Deconstruct / assign

Hi!
I have a function that returns a tuple, like this:

fn my_function () -> (i32, i32) {
    (1, 2)
}

If in a piece of code I have a couple of mutable variables, can I assign the function result to both with deconstruction? This doesn't work (it's a useless pseudo-code, of course, just for explaining my request):

let mut x: i32;
let mut y: i32;

for _ in 0..10 {
    (x, y) = my_function();
}

Thanks

This has been disussed before, here is the most recent iteration.

Tldr: this seems unlikely because it would embed the entire expression grammer in the pattern grammer. This seems undesirable.

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On the other hand, you can use a macro to get the intended behavior.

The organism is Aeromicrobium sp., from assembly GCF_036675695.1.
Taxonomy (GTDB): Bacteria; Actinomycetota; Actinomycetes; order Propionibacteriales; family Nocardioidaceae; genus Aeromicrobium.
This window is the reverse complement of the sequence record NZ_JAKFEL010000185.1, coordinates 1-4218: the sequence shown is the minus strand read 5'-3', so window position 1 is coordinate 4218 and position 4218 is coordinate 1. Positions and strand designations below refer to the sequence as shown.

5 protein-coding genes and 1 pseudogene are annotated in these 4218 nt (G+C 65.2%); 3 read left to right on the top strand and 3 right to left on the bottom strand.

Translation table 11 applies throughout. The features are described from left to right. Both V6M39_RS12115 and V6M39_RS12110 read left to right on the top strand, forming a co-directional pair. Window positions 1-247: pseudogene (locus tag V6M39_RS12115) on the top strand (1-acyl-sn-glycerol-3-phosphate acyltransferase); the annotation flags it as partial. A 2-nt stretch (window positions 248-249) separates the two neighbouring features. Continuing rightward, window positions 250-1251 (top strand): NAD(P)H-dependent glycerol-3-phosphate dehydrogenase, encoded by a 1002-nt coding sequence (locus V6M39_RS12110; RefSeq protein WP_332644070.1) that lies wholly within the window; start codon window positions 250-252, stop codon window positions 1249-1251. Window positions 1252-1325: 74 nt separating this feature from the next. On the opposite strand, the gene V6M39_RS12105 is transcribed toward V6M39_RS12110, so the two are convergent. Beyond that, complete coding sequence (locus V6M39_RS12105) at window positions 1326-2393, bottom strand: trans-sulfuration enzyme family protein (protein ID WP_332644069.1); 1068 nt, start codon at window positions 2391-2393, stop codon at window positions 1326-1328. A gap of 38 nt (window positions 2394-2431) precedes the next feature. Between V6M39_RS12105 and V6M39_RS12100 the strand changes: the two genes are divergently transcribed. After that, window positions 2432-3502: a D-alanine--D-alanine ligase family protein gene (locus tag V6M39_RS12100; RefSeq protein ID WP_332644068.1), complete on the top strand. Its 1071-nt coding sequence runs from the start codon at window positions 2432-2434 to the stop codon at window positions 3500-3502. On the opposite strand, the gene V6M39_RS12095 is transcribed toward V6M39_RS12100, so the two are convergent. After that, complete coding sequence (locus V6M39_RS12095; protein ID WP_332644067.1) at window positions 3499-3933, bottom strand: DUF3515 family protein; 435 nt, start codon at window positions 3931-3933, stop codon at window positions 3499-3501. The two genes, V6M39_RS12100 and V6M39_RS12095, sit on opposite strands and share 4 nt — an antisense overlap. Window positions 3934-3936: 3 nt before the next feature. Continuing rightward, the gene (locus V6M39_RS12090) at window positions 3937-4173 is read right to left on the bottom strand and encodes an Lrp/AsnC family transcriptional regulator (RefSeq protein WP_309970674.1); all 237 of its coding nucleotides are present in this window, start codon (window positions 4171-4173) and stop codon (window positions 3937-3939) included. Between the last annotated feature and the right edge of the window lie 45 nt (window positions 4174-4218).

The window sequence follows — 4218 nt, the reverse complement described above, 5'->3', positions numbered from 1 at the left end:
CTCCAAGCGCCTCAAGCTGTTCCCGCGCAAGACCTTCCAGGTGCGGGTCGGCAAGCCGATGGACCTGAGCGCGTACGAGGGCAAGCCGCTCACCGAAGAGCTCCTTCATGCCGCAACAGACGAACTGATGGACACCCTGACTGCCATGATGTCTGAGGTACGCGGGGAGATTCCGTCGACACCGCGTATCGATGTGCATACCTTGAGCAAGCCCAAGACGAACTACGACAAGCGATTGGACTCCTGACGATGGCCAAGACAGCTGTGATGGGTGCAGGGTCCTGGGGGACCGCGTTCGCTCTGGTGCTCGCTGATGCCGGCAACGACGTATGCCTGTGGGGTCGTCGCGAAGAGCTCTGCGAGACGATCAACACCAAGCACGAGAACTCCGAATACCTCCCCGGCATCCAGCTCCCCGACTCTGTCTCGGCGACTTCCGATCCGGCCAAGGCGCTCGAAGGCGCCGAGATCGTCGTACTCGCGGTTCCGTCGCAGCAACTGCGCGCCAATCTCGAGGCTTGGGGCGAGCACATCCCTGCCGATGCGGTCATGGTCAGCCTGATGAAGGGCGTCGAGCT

Here is a PoC (able to reassign to identifiers only):

fn main ()
{
    let (mut x, mut y) = (0, 0);
    dbg!(x);
    dbg!(y);
    reassign!(
        (x, y) = (42, 27)
    );
    dbg!(x + y);
}
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Thank you! I’ll be studying your code closely :slight_smile:

:grin:

I have made an "improved" version which accepts:

  • nested tuples;

  • new bindings (to be prefixed by let inside the tuple);

  • improved error message when using tuples with too many elements;

  • arbitrary "place expressions" (e.g., var.field, array[index], *(&mut ...) where to perform the assignments;

fn main ()
{
    let mut a = [0, 0];
    reassign! {
        (
            (a[0],),    a[1],   let z,
        ) = (
            (42,),      27,     0,
        )
    }
    dbg!(a.iter().sum::<i32>());
    dbg!(z);
}

I have added (not so many) comments to make the whole macro mess slightly more readable.


The only remaining issue is that there is no type-checking performed on the right hand side of the assignment, so it currently accepts and silently discards extra elements when the tuple on the right is too long.

Here is a version that fixes it:

  • it errors on tuple lengths mismatch
1 Like